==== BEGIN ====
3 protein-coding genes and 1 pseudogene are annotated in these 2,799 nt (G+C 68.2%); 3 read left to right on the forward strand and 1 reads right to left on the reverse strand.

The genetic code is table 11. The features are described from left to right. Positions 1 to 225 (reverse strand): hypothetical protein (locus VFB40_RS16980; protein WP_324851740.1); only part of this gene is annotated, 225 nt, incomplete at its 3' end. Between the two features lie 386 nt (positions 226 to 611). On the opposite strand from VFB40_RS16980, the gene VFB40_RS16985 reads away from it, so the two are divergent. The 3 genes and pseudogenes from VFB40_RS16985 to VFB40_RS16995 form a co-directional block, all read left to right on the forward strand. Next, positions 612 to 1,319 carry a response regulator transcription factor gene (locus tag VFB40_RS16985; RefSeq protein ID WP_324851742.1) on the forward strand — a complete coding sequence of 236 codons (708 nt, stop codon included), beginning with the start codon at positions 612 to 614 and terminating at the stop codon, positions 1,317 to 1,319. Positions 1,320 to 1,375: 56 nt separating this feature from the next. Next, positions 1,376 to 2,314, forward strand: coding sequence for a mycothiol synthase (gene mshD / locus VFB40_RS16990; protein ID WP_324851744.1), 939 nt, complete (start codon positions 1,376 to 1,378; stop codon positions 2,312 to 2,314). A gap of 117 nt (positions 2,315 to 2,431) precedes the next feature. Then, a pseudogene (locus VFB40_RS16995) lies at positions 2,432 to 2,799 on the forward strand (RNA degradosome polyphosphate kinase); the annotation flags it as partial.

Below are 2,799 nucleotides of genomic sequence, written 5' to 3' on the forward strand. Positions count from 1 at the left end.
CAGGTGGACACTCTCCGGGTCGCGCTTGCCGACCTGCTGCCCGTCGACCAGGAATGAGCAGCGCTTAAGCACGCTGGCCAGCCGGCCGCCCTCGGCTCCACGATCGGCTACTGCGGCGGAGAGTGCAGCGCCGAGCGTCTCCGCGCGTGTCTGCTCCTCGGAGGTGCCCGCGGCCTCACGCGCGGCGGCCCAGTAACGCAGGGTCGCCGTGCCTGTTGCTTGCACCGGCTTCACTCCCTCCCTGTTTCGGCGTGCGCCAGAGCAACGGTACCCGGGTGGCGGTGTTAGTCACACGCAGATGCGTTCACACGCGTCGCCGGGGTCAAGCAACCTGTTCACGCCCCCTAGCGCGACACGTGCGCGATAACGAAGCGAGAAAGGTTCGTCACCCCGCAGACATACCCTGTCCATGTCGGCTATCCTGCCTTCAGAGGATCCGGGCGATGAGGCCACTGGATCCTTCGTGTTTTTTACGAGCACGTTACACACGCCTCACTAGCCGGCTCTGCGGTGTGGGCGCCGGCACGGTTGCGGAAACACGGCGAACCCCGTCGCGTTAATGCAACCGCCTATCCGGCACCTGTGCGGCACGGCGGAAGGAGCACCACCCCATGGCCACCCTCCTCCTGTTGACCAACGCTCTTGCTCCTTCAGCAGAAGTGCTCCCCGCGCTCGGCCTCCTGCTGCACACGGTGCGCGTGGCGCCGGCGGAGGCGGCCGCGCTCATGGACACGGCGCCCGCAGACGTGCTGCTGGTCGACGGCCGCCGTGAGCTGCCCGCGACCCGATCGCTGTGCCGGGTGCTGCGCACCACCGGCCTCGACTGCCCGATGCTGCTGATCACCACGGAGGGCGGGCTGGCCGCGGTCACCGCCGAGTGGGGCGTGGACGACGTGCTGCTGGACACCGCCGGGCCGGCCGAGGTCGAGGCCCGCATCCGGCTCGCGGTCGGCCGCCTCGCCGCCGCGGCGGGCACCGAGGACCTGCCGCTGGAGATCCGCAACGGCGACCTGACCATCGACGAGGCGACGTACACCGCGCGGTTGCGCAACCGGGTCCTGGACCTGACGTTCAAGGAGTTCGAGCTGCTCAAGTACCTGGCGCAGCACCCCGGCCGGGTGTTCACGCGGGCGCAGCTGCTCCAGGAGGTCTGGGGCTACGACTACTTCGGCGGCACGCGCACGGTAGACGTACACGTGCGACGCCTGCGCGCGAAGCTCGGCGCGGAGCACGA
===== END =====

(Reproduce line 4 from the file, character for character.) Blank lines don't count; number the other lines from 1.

CAGGTGGACACTCTCCGGGTCGCGCTTGCCGACCTGCTGCCCGTCGACCAGGAATGAGCAGCGCTTAAGCACGCTGGCCAGCCGGCCGCCCTCGGCTCCACGATCGGCTACTGCGGCGGAGAGTGCAGCGCCGAGCGTCTCCGCGCGTGTCTGCTCCTCGGAGGTGCCCGCGGCCTCACGCGCGGCGGCCCAGTAACGCAGGGTCGCCGTGCCTGTTGCTTGCACCGGCTTCACTCCCTCCCTGTTTCGGCGTGCGCCAGAGCAACGGTACCCGGGTGGCGGTGTTAGTCACACGCAGATGCGTTCACACGCGTCGCCGGGGTCAAGCAACCTGTTCACGCCCCCTAGCGCGACACGTGCGCGATAACGAAGCGAGAAAGGTTCGTCACCCCGCAGACATACCCTGTCCATGTCGGCTATCCTGCCTTCAGAGGATCCGGGCGATGAGGCCACTGGATCCTTCGTGTTTTTTACGAGCACGTTACACACGCCTCACTAGCCGGCTCTGCGGTGTGGGCGCCGGCACGGTTGCGGAAACACGGCGAACCCCGTCGCGTTAATGCAACCGCCTATCCGGCACCTGTGCGGCACGGCGGAAGGAGCACCACCCCATGGCCACCCTCCTCCTGTTGACCAACGCTCTTGCTCCTTCAGCAGAAGTGCTCCCCGCGCTCGGCCTCCTGCTGCACACGGTGCGCGTGGCGCCGGCGGAGGCGGCCGCGCTCATGGACACGGCGCCCGCAGACGTGCTGCTGGTCGACGGCCGCCGTGAGCTGCCCGCGACCCGATCGCTGTGCCGGGTGCTGCGCACCACCGGCCTCGACTGCCCGATGCTGCTGATCACCACGGAGGGCGGGCTGGCCGCGGTCACCGCCGAGTGGGGCGTGGACGACGTGCTGCTGGACACCGCCGGGCCGGCCGAGGTCGAGGCCCGCATCCGGCTCGCGGTCGGCCGCCTCGCCGCCGCGGCGGGCACCGAGGACCTGCCGCTGGAGATCCGCAACGGCGACCTGACCATCGACGAGGCGACGTACACCGCGCGGTTGCGCAACCGGGTCCTGGACCTGACGTTCAAGGAGTTCGAGCTGCTCAAGTACCTGGCGCAGCACCCCGGCCGGGTGTTCACGCGGGCGCAGCTGCTCCAGGAGGTCTGGGGCTACGACTACTTCGGCGGCACGCGCACGGTAGACGTACACGTGCGACGCCTGCGCGCGAAGCTCGGCGCGGAGCACGA